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Effect of Anemia on Young Children - Sophie Umansky

Iron deficiency, and the anemia that results from it, affects billions of people around the world. Yes, you read that correctly, billions. 30% of the world’s population are anemic. Anemia causes health issues in the young and old, but has an especially detrimental effect on children. According to a study done in India, nearly 73 million children under the age of 3 in India suffer from varying degrees of anemia (Kotecha). Since children’s bodies are still growing and developing, including their brains, children with anemia experience the most serious consequences of severe anemia.

(Friesland Campina Institute)

Anemia has the capability to permanently impair cognitive function and reduce full mental and emotional development, and especially in infants, can cause vulnerability to infection and lower immunity. Iron deficiency anemia has also been associated with impaired motor development, significantly lower academic achievement, and decreased activity.

At birth, there are higher concentrations of hemoglobin in the body and a fairly large amount of stored iron in an infant. In the first 6 months of life, an infant grows and develops rapidly, resulting in the dwindling amount of iron available. At 6 months, an infant's iron stores have been depleted, and the body relies on diet as a vital source of iron. This is when anemia caused by iron deficiency becomes a concern because rapid growth results in the need for more red blood cells and therefore more iron. It is important to note that premature babies or babies born with low birth weight, have less iron stored in their bodies, and therefore will rely more heavily on diet to provide iron. Additionally, babies born to mothers with iron deficiency anemia have less iron stores at birth, and therefore are more vulnerable to iron deficiency anemia themselves.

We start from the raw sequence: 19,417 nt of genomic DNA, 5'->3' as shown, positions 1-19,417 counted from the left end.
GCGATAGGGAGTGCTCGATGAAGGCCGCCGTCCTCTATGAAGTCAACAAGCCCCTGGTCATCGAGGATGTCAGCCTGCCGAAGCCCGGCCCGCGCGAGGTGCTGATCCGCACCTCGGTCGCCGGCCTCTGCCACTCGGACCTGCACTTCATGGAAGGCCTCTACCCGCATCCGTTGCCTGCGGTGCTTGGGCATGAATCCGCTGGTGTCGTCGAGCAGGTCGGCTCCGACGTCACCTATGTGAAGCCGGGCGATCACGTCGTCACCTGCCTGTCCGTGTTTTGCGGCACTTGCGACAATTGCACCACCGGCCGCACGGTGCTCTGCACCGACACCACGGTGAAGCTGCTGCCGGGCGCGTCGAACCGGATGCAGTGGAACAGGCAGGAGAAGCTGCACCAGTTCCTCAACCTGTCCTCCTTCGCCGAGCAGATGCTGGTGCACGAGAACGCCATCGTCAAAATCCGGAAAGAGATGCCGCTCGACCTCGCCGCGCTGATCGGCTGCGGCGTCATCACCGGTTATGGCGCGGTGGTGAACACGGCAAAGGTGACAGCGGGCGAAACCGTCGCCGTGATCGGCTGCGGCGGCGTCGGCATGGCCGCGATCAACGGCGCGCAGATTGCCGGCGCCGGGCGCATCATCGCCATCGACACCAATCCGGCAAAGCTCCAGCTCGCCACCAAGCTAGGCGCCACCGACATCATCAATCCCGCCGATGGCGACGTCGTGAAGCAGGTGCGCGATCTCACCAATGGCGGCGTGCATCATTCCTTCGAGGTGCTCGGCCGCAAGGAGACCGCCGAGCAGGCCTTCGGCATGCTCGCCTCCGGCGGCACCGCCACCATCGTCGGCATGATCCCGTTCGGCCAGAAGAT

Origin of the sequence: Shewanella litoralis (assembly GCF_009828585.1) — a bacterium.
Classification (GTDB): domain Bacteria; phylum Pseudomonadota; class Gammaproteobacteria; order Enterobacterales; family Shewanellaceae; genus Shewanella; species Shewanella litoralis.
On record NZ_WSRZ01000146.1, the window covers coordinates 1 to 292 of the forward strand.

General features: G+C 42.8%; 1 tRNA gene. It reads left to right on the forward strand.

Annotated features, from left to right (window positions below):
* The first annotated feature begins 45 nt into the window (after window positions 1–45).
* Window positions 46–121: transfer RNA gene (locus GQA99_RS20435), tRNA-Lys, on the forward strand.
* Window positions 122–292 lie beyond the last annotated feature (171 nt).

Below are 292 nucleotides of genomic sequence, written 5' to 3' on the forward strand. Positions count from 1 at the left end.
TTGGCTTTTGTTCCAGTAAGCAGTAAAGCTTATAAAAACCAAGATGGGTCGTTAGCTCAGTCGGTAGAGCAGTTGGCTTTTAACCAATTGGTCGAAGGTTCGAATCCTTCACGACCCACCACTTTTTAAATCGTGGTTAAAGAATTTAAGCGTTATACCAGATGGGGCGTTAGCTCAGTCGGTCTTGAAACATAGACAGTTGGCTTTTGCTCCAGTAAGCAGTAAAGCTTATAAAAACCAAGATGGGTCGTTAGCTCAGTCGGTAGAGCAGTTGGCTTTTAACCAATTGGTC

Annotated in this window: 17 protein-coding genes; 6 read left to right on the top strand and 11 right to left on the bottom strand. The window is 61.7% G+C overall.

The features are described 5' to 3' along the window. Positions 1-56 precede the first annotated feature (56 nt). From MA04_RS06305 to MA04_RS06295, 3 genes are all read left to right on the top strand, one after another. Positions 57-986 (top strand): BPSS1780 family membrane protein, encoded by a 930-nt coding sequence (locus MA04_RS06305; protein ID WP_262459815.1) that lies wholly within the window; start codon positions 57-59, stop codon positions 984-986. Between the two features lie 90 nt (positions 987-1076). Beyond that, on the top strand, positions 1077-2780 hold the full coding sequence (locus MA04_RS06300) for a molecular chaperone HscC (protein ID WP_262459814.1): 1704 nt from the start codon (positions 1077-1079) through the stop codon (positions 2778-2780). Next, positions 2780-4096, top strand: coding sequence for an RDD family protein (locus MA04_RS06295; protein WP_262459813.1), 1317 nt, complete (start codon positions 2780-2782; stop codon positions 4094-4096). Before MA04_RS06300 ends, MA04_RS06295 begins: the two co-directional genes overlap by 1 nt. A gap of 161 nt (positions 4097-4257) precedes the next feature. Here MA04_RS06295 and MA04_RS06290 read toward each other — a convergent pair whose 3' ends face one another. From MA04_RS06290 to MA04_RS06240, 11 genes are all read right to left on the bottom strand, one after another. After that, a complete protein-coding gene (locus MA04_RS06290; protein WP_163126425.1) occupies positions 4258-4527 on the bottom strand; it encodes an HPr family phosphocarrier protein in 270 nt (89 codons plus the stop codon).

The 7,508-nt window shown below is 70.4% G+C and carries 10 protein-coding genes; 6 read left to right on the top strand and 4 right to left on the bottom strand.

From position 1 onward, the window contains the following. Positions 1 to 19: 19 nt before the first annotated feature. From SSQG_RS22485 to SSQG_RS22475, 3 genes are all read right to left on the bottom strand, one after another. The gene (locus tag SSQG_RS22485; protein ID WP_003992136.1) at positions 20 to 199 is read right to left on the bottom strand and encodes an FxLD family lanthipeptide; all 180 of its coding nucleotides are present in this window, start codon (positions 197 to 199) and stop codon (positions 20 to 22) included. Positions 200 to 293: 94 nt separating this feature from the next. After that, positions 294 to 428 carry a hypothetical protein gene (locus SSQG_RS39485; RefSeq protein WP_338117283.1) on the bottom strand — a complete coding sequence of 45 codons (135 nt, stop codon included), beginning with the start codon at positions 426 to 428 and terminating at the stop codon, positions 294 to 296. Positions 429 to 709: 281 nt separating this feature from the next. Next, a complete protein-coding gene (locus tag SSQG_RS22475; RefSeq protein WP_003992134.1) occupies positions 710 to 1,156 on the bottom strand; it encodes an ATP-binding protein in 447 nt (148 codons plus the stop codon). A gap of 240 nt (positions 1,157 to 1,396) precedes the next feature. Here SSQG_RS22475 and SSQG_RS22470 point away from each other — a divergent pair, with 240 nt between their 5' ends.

Especially in developing countries, it is very important for infants older than 6 months to receive supplemental nutrition, because breast milk from anemic mothers doesn’t provide enough iron. Iron-fortified formula and baby food rich in iron are all good options to maintain proper iron levels in infants.

Information from this post can be credited to the following sources:

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